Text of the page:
Turning to educational spending and its outcomes, government spending has been declining over the years. In 2012- 13, education expenditure was 3.1 per cent of the GDP, according to the economic survey 2017- 18. It fell in 2014-15 to 2.8 per cent and registered a further drop to 2.4 per cent in 2015-16. The slight rise to 2.6 per cent since 2016-17 is not an enviable achievement; it is nowhere near the 6 per cent of GDP target accepted way back in 1966 on the recommendation of the Kothari Commission which had specified that the level must be achieved by 1985-86 itself.
The Annual Status of Education Report (ASER) has been reflecting the deteriorating educational standards year after year. ASER’s 2017 report says: “About 25 per cent of the age group 14-18 still cannot read basic text fluently in their own language; more than half struggle with division (3 digit by 1 digit) problems. Only 43 per cent are able to solve such problems correctly. Even among those who have completed eight years of schooling, a significant proportion still lack foundational skills like reading and math.”
There could be several outside- the-school reasons and socio economic problems, for pushing the students out of school; but, one reason within the school, relating to the persons who run and control the schools, particularly, to teachers among them, is the most disgusting.
Many teachers are found not only to be incompetent but cruel to the students. An earlier ASER’s policy brief noted that the teachers had not been following child friendly practices as evident in the data analysis of 850 hours of classroom observations. Teachers were not even smiling, laughing or joking at least with some students in the classrooms.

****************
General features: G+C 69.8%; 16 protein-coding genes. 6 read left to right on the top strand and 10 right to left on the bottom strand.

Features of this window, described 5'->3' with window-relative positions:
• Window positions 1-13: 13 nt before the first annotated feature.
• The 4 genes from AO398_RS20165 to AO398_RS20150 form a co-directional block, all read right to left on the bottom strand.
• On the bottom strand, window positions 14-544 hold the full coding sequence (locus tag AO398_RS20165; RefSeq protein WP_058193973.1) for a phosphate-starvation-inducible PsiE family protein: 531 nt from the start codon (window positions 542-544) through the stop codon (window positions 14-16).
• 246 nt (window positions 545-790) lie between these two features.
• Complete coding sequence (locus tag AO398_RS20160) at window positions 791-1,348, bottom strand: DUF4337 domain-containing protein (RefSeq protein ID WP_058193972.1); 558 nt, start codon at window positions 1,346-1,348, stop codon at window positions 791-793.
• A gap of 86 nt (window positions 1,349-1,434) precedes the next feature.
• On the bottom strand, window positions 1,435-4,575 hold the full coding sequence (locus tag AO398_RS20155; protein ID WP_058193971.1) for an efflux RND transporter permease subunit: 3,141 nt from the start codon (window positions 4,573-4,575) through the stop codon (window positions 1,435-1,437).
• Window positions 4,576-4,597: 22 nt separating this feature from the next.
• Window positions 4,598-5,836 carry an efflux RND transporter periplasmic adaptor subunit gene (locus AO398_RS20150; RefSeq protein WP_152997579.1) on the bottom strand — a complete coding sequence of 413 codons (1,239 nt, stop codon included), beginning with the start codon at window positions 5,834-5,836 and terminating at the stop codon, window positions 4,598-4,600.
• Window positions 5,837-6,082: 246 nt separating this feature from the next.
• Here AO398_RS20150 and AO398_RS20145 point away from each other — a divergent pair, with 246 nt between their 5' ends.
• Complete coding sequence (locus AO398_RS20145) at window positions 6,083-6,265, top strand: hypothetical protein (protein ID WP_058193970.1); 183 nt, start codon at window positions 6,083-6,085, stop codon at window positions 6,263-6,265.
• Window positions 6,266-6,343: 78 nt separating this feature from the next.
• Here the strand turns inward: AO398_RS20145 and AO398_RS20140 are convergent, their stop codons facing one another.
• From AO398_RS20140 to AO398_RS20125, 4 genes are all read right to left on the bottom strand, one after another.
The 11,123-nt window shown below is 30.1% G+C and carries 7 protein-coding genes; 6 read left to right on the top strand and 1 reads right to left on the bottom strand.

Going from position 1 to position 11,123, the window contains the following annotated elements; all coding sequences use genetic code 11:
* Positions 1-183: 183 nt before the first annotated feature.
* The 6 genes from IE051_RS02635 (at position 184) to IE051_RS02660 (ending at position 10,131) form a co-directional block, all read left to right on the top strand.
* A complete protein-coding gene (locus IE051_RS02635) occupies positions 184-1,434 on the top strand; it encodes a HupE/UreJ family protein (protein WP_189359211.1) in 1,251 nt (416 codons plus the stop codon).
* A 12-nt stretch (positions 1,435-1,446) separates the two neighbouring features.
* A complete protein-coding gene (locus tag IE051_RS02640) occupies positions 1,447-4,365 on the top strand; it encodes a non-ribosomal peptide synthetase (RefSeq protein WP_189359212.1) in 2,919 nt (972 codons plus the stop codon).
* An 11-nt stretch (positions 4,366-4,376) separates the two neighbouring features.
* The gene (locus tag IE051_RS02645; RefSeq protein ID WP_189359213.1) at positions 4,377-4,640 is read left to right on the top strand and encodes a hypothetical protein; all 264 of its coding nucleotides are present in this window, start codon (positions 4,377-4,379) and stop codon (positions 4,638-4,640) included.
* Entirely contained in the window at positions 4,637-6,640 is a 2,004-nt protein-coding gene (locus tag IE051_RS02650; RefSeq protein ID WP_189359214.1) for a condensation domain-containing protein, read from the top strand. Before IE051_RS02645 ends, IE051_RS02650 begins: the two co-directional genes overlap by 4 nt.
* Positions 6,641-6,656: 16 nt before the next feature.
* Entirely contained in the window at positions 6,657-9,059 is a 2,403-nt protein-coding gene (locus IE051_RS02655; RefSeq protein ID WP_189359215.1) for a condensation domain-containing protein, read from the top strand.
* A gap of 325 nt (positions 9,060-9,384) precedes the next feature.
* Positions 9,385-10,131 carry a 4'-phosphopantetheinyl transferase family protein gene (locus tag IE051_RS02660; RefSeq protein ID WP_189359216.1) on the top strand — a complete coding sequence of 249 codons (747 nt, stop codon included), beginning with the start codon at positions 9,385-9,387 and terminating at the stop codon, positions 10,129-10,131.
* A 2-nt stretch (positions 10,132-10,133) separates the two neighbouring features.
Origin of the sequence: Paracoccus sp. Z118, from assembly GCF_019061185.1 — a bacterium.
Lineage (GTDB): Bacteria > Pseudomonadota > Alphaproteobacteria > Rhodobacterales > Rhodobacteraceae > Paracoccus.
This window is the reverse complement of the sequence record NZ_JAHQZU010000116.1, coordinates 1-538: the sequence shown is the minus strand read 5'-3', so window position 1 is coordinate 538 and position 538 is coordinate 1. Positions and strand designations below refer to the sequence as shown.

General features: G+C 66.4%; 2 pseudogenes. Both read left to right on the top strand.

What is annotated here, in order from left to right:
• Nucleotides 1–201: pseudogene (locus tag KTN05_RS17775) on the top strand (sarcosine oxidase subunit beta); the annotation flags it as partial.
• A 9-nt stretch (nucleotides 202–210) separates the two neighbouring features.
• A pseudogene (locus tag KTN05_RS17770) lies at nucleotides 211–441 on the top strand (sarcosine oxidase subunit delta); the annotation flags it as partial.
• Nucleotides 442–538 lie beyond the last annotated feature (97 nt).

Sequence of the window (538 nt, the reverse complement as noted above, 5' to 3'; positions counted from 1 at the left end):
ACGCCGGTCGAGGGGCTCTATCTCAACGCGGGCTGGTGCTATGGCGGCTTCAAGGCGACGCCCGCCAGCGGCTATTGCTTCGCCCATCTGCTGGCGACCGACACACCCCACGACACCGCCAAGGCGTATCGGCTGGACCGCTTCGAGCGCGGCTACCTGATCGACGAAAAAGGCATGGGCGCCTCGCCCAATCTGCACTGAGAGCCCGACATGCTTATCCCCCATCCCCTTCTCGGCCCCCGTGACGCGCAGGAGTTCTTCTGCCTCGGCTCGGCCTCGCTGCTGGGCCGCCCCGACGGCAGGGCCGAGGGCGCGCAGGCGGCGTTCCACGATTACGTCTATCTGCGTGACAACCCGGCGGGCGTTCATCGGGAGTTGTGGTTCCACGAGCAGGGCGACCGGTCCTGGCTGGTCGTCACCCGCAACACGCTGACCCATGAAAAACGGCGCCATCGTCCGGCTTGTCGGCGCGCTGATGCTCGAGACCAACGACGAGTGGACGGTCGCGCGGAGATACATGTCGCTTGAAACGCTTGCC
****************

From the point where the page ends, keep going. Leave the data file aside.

As noted in the government’s own publication, ‘Child protection: A handbook for teachers’, crafted by the ministry of women and child development, “many street and working children have pointed out corporal punishment at school as one of the reasons for running away from school and also from their families and homes.”
The same report further asserts, “almost all schools inflict corporal punishments on students” and “in the name of discipline, children are known to have had their bones and teeth broken, their hair pulled out and forced into acts of humiliation.” All this suggests the failure of the system to discipline and punish the guilty although not doing that causes an irreparable damage to the society.
It is high time that governments stopped neglecting health and education. It cannot eternally leave these two sectors to the mercy of market forces. The politicians should not fit these two sectors into their populistic schemes which they hurriedly work out and announce keeping an eye on the ensuing elections.
It is better if the government realises that their all other poverty alleviation programmes cannot be efficacious without adequate controls and investment in education and health. The development of these two sectors is the primary responsibility of the government. It should not delegate its control to the private sector, which works purely with the motive of making maximum commercial profits.
The writer is a Hyderabad based development economist and commentator on economic and social affairs.